Wednesday, 3 May 2017

Born to do Math 57 – Hows, then Whys (Part 1)

In-Sight Publishing
Born to do Math 57 - Hows, then Whys (Part 1)
Scott Douglas Jacobsen & Rick Rosner
May 3, 2017

[Beginning of recorded material]

Rick Rosner: You wanted to talk about the whys of informational cosmology. We have covered the hows. We have covered the whys to some extent. We can try to cover them more systematically. This will be pretty hand wavey and flailly. We can start with the principle that things exist. The principle that things exist. The obvious—if you start with the statement, “things exist.” It is because we experience things exist.

Things may not exist in the way we think they exist, which is kind of the Matrix Principle. That what we’re experiencing is not necessarily reality. There is no permanent existence. That is, when we die, our experience of the world goes away and everything may eventually wink out of existence, but within the frame of existence that we seem to exist in a world that exists. We can talk about that apparent existence as something.

Whether it is true or not rather than pure nothingness because we don’t experience pure nothingness, we experience the world and ourselves, regardless of the deep reality of that experience of existence. Then you can get into existences of “Why can it exist?” versus “Why must it exist?” Those questions you’d hope would boil down to the same question. That when you have the things that can exist, that leads to further questions.

“Why this world among all of the possible worlds that exist?” That leads to things like the Many Worlds Theory. It says, “Any world that can exist does exist. We only see the world that we’re in. Why can we see this world and not other worlds?” Because we’re made of an informational relationship between this world. We have a history of interaction with this world. This is the world we’re in and interacting with.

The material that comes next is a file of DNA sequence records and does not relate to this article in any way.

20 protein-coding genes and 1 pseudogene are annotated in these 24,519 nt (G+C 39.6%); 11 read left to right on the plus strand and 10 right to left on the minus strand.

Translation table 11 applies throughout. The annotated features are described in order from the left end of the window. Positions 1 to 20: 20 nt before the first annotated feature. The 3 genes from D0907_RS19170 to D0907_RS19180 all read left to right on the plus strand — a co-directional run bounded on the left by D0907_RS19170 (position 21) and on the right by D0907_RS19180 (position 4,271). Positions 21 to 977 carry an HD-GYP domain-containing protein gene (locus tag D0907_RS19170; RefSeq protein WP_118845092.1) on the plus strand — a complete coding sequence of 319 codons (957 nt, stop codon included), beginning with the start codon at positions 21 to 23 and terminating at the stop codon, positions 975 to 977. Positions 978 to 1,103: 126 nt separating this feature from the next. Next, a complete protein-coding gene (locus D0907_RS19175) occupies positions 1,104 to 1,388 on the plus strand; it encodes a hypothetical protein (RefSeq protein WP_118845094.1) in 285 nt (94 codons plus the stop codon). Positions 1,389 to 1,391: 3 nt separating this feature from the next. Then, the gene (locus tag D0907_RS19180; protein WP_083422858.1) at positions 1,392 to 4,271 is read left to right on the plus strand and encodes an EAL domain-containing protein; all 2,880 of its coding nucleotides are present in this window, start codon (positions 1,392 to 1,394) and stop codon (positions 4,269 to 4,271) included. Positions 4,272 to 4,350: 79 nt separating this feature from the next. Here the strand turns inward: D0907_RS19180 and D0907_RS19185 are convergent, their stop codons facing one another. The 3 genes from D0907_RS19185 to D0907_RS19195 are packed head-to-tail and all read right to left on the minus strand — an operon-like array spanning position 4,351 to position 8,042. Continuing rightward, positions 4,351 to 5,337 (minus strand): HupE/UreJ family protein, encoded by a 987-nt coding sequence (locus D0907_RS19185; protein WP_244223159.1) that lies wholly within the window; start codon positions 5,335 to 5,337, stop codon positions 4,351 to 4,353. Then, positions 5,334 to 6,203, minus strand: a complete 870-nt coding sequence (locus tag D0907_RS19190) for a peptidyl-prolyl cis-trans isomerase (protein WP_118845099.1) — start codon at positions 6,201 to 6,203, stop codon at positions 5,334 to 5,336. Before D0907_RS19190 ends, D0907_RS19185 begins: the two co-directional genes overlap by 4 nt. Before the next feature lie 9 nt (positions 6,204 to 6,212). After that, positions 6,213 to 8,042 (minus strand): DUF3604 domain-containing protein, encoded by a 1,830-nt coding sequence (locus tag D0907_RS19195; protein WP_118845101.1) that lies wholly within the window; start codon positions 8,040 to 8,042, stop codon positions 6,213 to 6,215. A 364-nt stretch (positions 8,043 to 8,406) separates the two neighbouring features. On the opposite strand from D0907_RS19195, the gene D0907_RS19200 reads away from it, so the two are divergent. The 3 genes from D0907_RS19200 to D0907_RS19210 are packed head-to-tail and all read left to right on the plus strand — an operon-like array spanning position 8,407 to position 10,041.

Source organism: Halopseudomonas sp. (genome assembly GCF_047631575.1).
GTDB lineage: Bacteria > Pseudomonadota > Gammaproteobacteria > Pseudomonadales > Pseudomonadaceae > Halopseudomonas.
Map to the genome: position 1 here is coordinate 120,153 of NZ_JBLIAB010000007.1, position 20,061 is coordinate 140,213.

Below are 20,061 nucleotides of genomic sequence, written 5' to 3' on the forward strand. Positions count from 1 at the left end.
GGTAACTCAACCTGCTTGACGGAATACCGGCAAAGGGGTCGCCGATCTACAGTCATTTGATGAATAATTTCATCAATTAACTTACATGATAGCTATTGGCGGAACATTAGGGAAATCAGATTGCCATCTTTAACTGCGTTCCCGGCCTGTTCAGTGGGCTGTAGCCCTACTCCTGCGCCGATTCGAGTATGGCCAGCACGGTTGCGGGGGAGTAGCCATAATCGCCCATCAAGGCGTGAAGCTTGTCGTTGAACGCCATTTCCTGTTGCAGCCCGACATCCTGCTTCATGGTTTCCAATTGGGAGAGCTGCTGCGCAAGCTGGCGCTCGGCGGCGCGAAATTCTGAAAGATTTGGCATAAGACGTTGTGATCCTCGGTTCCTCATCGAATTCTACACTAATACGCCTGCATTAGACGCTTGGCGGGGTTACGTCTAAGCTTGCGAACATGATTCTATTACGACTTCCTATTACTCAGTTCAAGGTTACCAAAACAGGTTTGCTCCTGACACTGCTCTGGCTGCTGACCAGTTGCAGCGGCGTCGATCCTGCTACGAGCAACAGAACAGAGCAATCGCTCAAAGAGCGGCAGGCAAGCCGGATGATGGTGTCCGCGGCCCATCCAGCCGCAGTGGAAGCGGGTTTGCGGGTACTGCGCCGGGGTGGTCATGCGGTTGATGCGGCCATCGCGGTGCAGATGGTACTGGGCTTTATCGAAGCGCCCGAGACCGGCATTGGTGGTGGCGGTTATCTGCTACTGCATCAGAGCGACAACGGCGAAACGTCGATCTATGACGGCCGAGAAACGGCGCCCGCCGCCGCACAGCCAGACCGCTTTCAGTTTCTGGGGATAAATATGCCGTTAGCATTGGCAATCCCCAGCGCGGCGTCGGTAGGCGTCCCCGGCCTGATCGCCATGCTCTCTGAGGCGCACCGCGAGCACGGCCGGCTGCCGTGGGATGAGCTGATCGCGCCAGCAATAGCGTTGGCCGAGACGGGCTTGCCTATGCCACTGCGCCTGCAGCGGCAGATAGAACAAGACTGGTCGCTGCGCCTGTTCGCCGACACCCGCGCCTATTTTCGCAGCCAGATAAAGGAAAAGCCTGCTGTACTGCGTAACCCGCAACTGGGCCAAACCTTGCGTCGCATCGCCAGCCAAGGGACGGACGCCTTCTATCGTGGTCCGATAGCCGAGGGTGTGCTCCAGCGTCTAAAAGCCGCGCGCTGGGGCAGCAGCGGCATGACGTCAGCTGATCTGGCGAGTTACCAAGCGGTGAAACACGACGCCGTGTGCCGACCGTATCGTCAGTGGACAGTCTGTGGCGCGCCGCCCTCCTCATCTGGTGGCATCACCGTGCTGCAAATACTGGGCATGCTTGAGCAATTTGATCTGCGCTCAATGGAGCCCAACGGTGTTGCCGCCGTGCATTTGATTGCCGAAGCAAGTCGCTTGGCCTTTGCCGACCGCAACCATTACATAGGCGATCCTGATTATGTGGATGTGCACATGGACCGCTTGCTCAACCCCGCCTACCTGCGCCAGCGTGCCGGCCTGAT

It has a tautological stink to it. But if we were in another of these possible worlds, we’d be other people who would exist within the context of having a history with those other worlds. So it goes back to the question that kids ask, “Why am I me and not somebody else?” It is because you are defined by your memories, tendencies that have been set up in your brain for how you process information.

Your history as yourself. All of which constitute your identity. If you were somebody else, you’d be that other person because all of your information pertains to you, which has the stink of tautology. So trying to sort out why this world must be our world versus other possible worlds, there are arguments to be made that the other possible worlds are not possible for various reasons such as that we have a history with this world that precludes a bunch of other worlds.

[End of recorded material]

Rick Rosner
American Television Writer
Rick Rosner
Scott Douglas Jacobsen
Editor-in-Chief, In-Sight Publishing
In-Sight Publishing
[1] Four format points for the session article:
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  2. Session article conducted, transcribed, edited, formatted, and published by Scott.
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  4. This session article has been edited for clarity and readability.
For further information on the formatting guidelines incorporated into this document, please see the following documents:
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  2. Humble, A. (n.d.). Guide to Transcribing. Retrieved from
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